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Updated: July 8th, 2008 05:26 PM CDT

NASA's Space Technology 5 Satellites Soar Into Space

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Jim Slavin , ST5 project scientist at Goddard said, "The lessons learnedfrom the development and flight of ST5's three full-service micro-spacecraft constitute a major step toward the use of constellations or swarms of small spacecraft to accomplish science that cannot be done with a single spacecraft, no matter how capable."

Although small compared to their counter parts, each of the spacecraft is considered full service. They contain power, propulsion, communications, guidance, navigation and control functions found in larger spacecraft.

The spacecrafts' orbit is a "string of pearls," in a near-Earth polar elliptical that will take them from approximately 300 kilometers (190 miles)to 4,500 kilometers (2,800 miles) from the planet.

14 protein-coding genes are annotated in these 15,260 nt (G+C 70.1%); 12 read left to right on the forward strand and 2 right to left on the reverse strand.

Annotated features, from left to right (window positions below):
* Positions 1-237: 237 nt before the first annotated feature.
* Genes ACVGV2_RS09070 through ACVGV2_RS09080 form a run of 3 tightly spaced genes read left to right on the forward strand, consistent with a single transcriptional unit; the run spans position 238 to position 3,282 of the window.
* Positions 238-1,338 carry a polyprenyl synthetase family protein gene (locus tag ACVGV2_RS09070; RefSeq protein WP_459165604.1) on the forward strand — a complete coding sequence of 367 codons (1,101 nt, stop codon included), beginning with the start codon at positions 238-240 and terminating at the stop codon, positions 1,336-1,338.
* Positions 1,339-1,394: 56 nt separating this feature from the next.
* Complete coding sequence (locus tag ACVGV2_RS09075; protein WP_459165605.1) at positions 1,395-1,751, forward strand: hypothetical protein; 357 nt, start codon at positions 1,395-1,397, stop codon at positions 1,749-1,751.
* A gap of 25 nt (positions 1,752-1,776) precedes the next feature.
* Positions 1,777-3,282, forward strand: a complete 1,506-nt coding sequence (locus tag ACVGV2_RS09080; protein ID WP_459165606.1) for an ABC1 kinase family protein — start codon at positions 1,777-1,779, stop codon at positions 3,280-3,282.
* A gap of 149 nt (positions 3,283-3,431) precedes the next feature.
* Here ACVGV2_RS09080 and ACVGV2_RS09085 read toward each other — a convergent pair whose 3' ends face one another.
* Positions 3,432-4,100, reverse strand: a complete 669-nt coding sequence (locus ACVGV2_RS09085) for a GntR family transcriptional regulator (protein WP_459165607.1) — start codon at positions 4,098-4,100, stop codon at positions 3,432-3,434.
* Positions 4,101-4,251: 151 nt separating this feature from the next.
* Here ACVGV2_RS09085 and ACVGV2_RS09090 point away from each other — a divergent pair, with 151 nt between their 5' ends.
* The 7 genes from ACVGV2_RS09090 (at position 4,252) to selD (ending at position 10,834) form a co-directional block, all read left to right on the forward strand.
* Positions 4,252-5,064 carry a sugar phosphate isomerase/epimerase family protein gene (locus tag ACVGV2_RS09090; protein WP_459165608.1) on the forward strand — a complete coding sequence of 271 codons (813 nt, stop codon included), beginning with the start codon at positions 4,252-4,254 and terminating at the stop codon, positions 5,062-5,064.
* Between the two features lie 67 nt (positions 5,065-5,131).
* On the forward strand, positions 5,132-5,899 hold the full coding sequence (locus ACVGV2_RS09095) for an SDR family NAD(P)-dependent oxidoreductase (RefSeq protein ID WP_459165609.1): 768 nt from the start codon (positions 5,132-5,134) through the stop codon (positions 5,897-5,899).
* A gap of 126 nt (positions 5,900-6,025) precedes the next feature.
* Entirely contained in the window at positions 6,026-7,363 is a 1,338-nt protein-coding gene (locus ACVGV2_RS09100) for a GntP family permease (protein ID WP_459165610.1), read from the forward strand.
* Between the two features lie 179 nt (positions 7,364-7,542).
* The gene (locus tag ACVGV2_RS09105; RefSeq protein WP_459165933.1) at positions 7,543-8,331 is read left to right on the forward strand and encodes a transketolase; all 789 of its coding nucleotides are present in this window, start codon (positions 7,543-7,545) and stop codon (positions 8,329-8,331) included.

They start out only a few meters apart. Within approximately 20 days, they are placed into a formation 40 to 200 km (approximately 25 to 125 miles) apartfrom each other to perform coordinated multi-point measurements of the Earth's magnetic field. This type of measurement is useful for future missions that will study the effect of solar activity on the Earth's magnetosphere; themagnetic bubble that surrounds Earth and helps to protect it from harmful space radiation.

The ST5 project was built and tested at Goddard for NASA's Science Mission Directorate. It is an instrumental part of the New Millennium Program, whichdevelops and tests critical and revolutionary technologies needed to enable future endeavors in space.


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